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Assessing the value of an innovative startup in healthcare: updated scorecard

August 26, 2011 at 5:02 pm / by

Many thanks to everyone who contributed to the discussion of the Scorecard we unveiled in an earlier article on this site: Patrice, William, Regina, Daniel, Lisa, Patrick, Erik, Caren, Hugo, Robert and Karen.

We’ve updated the Scorecard based on your ideas; before we get to the new version however, we’d like to reiterate a few of the guiding thoughts behind the Scorecard.

Our departure point is that in healthcare the products/services will have to survive in a unique ecosystem with unique challenges and unique opportunities. Excellent outline of some of these challenges and opportunities can be found in this Harvard Business Review article by Clayton Christensen, Richard Bohmer, and John Kenagy.

Therefore, while the basic principles for startups, customers and investors apply (and here’s a fresh example), there are additional considerations that are very important for healthcare startups.

With that in mind, our objective is to create a simple, straightforward scorecard specific to the healthcare sector that would allow a potential customer or investor to quickly evaluate a startup along the criteria that matter to such customer or investor.

It should also serve as a “mirror” for the startups which will help them better understand their own strengths and weaknesses, and indicate the areas which need more work.

We are not looking for a comprehensive tool which would cover every important aspect of a startup – team, intellectual property protection, market size, scalability, etc.. There are many existing guidelines and recommendations – for example, an excellent overview of components of a business plan (page 17) offered by two VCs, Patrick Polak of Newion and Marc Lambrechts of Capricorn.

Last but not least, startups should not strive to reach a perfect score across all dimensions – it’s counter-productive and likely impossible too.

Oh, and not everything has to be 100% numerically measurable – the scorecard is built around the human experience, intuition, and judgement.

The tool can still evolve – so please continue to provide your excellent comments!

 

IMPACT ON CARE ORGANIZATION

Cost effectiveness

1. Does the service/product deliver a quantifiable cost reduction?

Improvements in procedures and efficiency

2. Does the project produce quantifiable improvements on workflow, time and/or efficiency (keeping in mind direct and indirect switching costs)?
3. Does it allow a healthcare provider to shift work to less-specialist resources (more abundant + less expensive) – from specialist to general hospital, from MD to nurse, etc.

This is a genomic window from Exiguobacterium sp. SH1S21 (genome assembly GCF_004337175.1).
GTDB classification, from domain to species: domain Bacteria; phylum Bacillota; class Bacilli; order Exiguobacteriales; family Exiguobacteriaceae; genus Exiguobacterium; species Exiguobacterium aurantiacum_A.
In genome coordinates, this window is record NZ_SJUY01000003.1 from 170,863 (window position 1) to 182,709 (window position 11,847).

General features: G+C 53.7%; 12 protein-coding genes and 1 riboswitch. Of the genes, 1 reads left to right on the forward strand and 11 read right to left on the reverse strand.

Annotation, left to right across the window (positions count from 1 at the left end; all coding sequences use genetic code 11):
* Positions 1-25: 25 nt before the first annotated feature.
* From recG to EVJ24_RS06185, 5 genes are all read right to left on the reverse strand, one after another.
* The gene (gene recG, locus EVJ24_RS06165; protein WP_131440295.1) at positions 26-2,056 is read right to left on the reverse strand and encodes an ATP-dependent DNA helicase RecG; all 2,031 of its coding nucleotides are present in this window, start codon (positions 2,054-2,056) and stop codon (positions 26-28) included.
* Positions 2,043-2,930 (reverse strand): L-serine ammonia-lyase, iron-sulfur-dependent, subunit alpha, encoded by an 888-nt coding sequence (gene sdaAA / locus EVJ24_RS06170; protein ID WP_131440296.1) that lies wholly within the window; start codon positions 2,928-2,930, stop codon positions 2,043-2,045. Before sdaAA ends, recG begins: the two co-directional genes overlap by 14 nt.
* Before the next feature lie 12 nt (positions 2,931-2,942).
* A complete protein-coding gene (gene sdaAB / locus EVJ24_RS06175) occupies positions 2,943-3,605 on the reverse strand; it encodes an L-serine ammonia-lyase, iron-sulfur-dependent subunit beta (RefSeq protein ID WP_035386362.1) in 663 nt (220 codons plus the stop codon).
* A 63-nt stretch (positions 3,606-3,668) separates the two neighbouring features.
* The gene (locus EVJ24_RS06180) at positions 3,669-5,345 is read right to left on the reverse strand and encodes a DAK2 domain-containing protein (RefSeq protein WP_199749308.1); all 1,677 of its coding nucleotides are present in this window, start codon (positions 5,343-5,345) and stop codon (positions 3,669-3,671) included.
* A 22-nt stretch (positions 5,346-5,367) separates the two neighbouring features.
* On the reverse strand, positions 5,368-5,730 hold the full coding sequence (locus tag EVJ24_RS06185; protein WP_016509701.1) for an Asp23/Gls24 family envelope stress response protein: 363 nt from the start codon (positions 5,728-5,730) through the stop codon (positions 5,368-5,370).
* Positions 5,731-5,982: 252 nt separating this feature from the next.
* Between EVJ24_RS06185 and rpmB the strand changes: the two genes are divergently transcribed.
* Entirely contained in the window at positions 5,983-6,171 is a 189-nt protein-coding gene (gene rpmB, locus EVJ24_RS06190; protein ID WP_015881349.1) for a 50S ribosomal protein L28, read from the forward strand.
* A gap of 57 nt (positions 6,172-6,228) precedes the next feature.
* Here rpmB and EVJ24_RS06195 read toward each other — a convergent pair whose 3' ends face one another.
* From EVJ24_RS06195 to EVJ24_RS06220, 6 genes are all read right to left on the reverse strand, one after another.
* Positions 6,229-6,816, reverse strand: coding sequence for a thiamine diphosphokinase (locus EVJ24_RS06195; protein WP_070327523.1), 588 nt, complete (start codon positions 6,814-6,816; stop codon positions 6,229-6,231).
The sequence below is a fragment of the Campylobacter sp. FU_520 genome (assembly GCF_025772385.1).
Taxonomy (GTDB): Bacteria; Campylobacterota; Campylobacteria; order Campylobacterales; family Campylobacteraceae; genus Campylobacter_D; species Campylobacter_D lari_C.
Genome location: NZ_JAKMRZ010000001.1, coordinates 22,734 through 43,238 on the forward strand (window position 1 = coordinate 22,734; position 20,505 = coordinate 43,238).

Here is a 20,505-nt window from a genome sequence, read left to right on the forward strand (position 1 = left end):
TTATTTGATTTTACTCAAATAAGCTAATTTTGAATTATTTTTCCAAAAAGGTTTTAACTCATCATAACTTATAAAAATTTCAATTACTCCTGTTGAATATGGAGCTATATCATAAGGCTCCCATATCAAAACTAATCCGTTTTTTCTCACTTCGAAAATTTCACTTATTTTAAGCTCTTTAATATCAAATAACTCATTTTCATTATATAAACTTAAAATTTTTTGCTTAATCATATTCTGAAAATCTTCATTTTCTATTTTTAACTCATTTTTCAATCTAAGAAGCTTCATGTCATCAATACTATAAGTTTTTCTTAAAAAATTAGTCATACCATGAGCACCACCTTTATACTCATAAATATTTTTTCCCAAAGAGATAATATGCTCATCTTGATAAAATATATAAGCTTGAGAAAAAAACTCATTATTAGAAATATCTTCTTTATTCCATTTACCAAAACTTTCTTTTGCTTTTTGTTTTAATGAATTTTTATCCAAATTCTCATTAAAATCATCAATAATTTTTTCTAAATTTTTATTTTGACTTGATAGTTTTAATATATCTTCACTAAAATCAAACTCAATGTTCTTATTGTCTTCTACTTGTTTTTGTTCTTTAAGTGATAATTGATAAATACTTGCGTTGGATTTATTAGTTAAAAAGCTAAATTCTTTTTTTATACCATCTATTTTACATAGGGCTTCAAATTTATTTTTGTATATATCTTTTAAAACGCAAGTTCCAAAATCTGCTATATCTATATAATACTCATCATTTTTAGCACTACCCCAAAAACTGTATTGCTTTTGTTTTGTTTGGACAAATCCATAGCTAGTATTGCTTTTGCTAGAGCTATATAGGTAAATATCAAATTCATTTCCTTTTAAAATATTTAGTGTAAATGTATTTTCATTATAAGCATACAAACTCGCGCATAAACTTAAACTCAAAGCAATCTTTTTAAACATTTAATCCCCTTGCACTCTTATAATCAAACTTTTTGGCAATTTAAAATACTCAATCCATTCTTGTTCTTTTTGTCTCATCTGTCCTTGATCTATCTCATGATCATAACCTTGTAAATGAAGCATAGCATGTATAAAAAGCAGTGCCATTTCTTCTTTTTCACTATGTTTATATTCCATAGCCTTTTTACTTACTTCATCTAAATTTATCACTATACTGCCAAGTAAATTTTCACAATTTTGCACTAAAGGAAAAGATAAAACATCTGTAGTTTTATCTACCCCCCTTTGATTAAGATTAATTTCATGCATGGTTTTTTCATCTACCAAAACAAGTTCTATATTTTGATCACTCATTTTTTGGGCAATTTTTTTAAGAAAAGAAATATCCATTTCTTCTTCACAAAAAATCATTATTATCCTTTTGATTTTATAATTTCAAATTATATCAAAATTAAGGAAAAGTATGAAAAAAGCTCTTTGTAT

Indirect improvements

4. Will it have a positive impact on Human Resources/recruitment?
5. Will it support successful marketing of the care organization?
6. Will it reduce administrative burden or simplify making management decisions?

 

SOCIAL IMPACT

Impact on care consumer

7. Does it measurably improve outcomes of the treatment?
8. Will it offer care consumers greater peace of mind/confidence in the treatment process via more personal connection or other engagement mechanisms (i.e. gamification)?
9. Does it offer more convenience?

Impact on hands-on care practitioner

10. Does it make life easier for the hands-on practitioner?
11. Will it enhance the practitioner’s overall job satisfaction?

Impact on taxpayer

12. Does it produce a long-term improvement in healthcare costs (including indirect improvements through prevention, reducing re-admission, improving adherence, etc.)?

 

PROJECT ECONOMICS

Disruptiveness

13. Is it a drastic improvement of the current state-of-the-art?

Usability

14. Is it difficult to integrate with existing systems, partnerships and administration processes throughout the entire healthcare ecosystem?

Business model

15. Does it comply with regulation?
16. Is it “reimbursable”?

“Billion dollar question”

17. Would you invest your own money TODAY? (it’s just a question)

Tags

 

8 Comments

  1. If the startup is based on substances not regarded as ‘new drugs’ but on a different use of existing tested substances will it be acceptable to members of the medical profession no matter how efficient it may be?

    • Leo Exter says:

      Hi Andrew,

      Thank you for the question!

      This one is a bit out of the scope for HealthStartup (at least for now) – we focus on using new technologies for solving non-medical problems (process improvements, etc.).

  2. The startup will compete with major established companies either by reducing their sales or by making their research redundant. Is it robust enough to withstand the pressure?

    • Leo Exter says:

      Excellent specific question to add to a more specific disruptive scorecard. We’ll definitely keep it in mind if we decide to enlarge the Scorecard more on the business side of things.

  3. Is the startup product IPR owned by the company and protected?

  4. Kerry Ryder says:

    does it fit with the published strategy of the health service.?

    Also in response to “does it compete with major co’s”, I did see a podcast that suggested really disruptive technologies take the low value business bigger companies are not interested in and can expand rapidly in that space to eventually over turn bigger ones.

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